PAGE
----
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The Smallness of Mark Zuckerberg

And why he should not be trusted as the world’s custodian of information

Maria Bustillos
Mar 8, 2018 · 8 min read
Photo: Getty

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People who seek high office should have a long record of honesty, good judgment, and good character. That should not be too much to ask, but it disqualifies a lot of people, Mark Zuckerberg among them.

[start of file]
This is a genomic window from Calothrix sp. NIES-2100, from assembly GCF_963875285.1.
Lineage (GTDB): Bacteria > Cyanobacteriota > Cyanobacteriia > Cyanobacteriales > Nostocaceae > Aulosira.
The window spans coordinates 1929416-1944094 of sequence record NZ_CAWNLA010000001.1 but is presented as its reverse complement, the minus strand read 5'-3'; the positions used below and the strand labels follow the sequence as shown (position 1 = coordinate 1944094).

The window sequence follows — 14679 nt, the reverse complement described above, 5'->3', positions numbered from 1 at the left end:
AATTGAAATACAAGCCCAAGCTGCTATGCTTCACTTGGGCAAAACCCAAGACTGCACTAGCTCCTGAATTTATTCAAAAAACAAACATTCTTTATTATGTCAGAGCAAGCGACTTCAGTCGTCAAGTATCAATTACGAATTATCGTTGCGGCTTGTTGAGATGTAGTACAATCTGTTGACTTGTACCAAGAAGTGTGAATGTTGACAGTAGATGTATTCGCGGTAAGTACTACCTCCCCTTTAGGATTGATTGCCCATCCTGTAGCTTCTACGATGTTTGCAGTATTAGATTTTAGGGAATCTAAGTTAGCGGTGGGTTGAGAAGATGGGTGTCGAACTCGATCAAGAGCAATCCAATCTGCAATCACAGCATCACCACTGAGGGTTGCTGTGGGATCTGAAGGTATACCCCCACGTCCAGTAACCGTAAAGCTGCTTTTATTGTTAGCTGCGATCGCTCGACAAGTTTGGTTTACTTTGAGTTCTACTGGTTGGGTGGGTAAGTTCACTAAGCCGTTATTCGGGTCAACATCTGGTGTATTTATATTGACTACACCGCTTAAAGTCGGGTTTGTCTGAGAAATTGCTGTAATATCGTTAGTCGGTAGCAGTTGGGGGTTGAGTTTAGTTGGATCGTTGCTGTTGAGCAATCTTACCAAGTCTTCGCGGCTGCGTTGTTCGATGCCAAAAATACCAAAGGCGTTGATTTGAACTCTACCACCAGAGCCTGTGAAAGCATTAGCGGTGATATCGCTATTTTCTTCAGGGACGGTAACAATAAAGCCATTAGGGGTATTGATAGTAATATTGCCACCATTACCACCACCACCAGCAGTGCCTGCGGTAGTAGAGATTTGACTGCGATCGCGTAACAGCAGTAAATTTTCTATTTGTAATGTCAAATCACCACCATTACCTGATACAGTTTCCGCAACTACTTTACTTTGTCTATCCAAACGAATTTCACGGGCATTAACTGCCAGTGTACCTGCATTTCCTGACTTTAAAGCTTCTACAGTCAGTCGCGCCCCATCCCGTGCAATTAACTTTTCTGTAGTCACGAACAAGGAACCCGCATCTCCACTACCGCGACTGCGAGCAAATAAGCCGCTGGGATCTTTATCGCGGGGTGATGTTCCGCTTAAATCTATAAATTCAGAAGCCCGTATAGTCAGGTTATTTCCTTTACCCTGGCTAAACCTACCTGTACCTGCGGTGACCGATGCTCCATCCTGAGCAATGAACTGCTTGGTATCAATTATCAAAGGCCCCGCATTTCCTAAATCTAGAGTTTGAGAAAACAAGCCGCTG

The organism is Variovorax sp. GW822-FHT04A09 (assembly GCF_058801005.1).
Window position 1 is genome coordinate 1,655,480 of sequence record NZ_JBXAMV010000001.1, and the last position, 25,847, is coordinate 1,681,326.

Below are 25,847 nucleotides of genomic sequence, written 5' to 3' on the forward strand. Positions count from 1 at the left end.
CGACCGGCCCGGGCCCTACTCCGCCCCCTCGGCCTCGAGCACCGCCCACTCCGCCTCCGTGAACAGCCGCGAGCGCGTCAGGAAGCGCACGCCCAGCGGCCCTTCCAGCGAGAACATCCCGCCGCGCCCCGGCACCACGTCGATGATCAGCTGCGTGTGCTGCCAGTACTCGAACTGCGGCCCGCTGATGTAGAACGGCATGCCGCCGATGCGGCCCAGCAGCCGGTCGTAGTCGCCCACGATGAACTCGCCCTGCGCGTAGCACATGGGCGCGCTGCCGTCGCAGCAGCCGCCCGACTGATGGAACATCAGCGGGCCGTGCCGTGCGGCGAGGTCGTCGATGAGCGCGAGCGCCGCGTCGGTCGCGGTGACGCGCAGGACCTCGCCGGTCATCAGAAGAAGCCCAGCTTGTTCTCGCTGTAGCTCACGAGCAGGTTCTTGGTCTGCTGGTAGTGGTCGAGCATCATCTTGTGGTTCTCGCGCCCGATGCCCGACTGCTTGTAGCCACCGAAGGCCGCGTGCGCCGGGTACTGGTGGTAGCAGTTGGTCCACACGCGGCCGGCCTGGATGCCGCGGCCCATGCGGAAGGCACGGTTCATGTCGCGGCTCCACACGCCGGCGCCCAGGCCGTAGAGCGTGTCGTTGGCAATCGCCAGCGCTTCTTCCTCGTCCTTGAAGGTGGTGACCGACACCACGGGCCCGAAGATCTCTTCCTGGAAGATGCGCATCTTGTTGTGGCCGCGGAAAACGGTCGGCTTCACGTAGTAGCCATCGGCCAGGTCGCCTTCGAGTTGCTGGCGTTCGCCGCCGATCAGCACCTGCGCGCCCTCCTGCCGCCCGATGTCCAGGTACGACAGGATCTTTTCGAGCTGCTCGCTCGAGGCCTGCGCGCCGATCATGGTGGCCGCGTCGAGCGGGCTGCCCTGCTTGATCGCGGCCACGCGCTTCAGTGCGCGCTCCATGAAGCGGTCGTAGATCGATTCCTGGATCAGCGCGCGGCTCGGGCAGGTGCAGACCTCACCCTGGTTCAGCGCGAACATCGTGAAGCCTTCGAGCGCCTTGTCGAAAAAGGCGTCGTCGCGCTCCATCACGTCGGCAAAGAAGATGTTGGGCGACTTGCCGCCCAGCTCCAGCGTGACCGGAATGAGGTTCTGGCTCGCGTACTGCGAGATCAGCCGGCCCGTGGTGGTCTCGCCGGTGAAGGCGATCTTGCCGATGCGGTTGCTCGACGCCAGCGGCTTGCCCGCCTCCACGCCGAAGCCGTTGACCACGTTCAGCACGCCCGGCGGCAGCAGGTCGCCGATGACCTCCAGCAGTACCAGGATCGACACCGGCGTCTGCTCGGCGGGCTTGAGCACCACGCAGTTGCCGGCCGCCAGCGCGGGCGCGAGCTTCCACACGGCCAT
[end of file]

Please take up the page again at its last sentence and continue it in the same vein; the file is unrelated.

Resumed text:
Here’s Facebook denying that Russian propagandists bought ads from the company during the 2016 presidential campaign, and admitting, just a little while later, that they did. Here is Facebook admitting a little later still that, well, actually, the company distributed Russian propaganda to nearly 150 million people during election season. The company sold advertising to Donald Trump’s campaign much more cheaply than to Hillary Clinton’s (because Trump’s ads were so much more “provocative,” and, you know, algorithms). Advertisements which, by the way, could be so microtargeted that buyers could serve them up to groups of “Jew haters.” But here’s Mark Zuckerberg, saying he considered the notion that Facebook had influenced the election in any way to be “a pretty crazy idea,” a remark he later said he regretted.

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